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The Role of Transportation in the Persuasiveness of Public Narrative

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Transportation was proposed as a mechanism whereby narratives can affect beliefs. Defined as absorption into a story, transportation entails imagery, affect, and attentional focus. A transportation scale was developed and validated. Experiment 1 (N = 97) demonstrated that extent of transportation augmented story-consistent beliefs and favorable evaluations of protagonists. Experiment 2 (N = 69) showed that highly transported readers found fewer false notes in a story than less-transported readers. Experiments 3 (N = 274) and 4 (N = 258) again replicated the effects of transportation on beliefs and evaluations; in the latter study, transportation was directly manipulated by using processing instructions. Reduced transportation led to reduced story-consistent beliefs and evaluations. The studies also showed that transportation and corresponding beliefs were generally unaffected by labeling a story as fact or as fiction.
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... Exposure conditions are external elements (independent of the message) that influence how individuals process narratives. In the field of research on narrative persuasion, variables linked to exposure conditions have received less attention than internal attributes of the message (Dahlstrom et al., 2017), and are usually manipulated experimentally aiming to reduce (Green & Brock, 2000;Kaufman & Libby, 2012) or increase (Igartua et al., 2019;Sestir & Green, 2010) involvement with the message or its characters. ...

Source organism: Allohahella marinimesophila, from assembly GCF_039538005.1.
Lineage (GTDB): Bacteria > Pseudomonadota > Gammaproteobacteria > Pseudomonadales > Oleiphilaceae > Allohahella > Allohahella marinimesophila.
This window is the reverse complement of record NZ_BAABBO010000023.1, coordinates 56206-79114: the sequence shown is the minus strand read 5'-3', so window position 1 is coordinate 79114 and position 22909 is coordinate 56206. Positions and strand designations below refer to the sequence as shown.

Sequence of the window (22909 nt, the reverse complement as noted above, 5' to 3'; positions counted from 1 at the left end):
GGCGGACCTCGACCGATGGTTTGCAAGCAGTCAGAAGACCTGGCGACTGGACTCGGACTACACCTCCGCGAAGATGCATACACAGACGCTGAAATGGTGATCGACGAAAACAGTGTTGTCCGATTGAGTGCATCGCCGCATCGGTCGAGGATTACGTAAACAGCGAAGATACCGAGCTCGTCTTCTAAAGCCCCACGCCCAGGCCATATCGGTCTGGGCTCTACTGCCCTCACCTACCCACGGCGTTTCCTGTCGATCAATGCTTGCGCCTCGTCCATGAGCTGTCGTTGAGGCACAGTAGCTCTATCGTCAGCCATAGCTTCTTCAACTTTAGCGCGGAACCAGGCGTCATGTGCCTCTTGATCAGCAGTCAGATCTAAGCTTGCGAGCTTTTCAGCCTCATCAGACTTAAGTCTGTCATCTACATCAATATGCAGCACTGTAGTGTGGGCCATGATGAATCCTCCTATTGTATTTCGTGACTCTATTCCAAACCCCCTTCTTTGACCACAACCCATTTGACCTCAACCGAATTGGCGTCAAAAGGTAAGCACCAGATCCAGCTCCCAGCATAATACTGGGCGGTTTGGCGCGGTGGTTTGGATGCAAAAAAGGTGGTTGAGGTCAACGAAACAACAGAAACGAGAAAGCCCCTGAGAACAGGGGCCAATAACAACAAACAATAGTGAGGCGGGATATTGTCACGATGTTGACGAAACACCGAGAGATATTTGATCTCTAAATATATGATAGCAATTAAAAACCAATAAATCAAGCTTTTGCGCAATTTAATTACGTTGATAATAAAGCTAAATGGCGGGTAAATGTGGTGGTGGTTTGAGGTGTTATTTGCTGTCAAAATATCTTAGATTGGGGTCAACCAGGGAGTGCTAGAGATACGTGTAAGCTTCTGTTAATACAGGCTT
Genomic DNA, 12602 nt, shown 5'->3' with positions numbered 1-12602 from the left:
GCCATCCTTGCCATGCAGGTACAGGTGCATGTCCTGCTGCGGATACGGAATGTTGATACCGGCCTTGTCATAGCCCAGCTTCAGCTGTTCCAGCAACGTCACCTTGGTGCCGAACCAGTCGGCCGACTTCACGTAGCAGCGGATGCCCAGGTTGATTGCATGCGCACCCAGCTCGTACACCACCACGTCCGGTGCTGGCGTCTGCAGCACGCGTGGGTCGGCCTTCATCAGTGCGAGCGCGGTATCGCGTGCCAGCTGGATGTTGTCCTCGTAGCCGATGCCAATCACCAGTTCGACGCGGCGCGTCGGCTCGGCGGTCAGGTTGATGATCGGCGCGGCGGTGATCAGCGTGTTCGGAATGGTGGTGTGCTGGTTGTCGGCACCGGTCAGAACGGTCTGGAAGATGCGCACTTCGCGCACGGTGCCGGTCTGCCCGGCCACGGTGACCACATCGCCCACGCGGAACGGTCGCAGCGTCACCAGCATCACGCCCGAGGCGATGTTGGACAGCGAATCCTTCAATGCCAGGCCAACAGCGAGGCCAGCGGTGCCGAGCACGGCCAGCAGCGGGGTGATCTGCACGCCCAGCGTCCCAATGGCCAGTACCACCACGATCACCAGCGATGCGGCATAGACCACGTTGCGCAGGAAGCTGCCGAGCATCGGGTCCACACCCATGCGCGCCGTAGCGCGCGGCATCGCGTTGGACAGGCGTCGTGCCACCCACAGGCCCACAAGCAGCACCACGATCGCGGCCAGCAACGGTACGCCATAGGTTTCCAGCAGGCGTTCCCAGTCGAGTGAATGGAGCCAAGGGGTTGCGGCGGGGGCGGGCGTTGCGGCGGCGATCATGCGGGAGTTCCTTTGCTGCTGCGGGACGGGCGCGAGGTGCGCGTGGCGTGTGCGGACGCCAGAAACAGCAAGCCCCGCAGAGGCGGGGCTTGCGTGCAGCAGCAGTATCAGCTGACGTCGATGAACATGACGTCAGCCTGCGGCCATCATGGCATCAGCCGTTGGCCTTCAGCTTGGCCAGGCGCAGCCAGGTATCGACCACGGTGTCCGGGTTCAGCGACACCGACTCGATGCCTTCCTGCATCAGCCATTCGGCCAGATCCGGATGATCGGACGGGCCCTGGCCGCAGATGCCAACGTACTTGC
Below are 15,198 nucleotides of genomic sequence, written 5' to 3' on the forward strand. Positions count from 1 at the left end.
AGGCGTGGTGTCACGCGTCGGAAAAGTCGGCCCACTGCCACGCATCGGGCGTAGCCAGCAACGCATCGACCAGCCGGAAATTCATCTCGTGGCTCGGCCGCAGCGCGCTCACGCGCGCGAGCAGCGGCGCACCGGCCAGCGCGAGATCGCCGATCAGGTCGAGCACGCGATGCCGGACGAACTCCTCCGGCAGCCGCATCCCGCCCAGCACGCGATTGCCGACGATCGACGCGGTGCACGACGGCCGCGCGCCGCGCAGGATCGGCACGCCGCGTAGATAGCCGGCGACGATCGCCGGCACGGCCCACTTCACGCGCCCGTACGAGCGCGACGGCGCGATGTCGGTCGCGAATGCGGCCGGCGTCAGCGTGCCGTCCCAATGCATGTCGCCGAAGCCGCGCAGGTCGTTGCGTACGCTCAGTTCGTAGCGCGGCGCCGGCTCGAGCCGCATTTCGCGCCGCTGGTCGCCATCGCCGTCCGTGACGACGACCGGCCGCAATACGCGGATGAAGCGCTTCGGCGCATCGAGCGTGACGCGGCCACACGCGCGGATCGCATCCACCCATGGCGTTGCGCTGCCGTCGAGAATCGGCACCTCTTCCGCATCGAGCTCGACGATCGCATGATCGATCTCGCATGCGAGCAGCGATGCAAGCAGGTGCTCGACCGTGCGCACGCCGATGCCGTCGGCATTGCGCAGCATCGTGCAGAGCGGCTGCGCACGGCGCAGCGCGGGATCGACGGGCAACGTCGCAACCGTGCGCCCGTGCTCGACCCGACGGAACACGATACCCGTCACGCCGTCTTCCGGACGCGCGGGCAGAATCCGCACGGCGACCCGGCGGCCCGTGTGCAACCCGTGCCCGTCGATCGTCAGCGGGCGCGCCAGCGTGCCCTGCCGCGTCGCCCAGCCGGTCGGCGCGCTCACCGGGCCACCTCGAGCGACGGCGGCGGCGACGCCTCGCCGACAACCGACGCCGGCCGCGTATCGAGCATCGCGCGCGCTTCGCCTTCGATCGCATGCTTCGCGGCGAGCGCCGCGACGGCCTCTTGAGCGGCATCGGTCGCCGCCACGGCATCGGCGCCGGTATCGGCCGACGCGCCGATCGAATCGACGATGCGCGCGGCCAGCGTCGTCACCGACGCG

... The main theoretical models on narrative persuasion consider that identification with characters and narrative transportation constitute processes that promote persuasive impact, since absorption in the message inhibits the capacity for counterarguing, facilitating attitudinal impact (Bilandzic & Busselle, 2013;de Graaf & van Leeuwen, 2017;Green & Brock, 2000;Moyer-Gusé, 2008;Slater & Rouner, 2002). ...
... This process helps to understand why people who engage with a narrative or identify with its characters are more easily persuaded (Bilandzic & Busselle, 2013;Fitzgerald & Green, 2017;Moyer-Gusé, 2008;Slater & Rouner, 2002). When people are involved in a narrative, their capacity or motivation to counterargue is diminished, thus making it difficult for them to critically analyze the attitudinal information present in the story (Green & Brock, 2000;Green & Sestir, 2017). It is also proposed that identification with the characters and counterarguing are incompatible responses, since when an individual identifies with a character, they (momentarily) acquire (merge with) their identity, thus resulting in a temporary loss of self-awareness that hinders critical reception of the message (Kaufman & Libby, 2012). ...
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